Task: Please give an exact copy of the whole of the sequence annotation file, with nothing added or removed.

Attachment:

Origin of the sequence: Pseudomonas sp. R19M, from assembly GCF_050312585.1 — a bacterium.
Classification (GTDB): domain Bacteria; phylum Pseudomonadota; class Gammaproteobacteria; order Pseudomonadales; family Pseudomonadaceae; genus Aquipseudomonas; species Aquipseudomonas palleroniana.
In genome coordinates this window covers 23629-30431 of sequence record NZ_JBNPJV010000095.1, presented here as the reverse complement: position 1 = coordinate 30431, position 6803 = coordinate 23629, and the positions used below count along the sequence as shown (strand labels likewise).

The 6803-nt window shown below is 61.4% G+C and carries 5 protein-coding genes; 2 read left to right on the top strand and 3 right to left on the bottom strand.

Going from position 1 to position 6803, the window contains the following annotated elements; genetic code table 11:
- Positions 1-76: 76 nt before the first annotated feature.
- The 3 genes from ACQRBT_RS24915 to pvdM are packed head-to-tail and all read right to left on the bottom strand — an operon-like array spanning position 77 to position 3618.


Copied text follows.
Origin of the sequence: Pseudomonas sp. R19M, from assembly GCF_050312585.1 — a bacterium.
Classification (GTDB): domain Bacteria; phylum Pseudomonadota; class Gammaproteobacteria; order Pseudomonadales; family Pseudomonadaceae; genus Aquipseudomonas; species Aquipseudomonas palleroniana.
In genome coordinates this window covers 23629-30431 of sequence record NZ_JBNPJV010000095.1, presented here as the reverse complement: position 1 = coordinate 30431, position 6803 = coordinate 23629, and the positions used below count along the sequence as shown (strand labels likewise).

The 6803-nt window shown below is 61.4% G+C and carries 5 protein-coding genes; 2 read left to right on the top strand and 3 right to left on the bottom strand.

Going from position 1 to position 6803, the window contains the following annotated elements; genetic code table 11:
- Positions 1-76: 76 nt before the first annotated feature.
- The 3 genes from ACQRBT_RS24915 to pvdM are packed head-to-tail and all read right to left on the bottom strand — an operon-like array spanning position 77 to position 3618.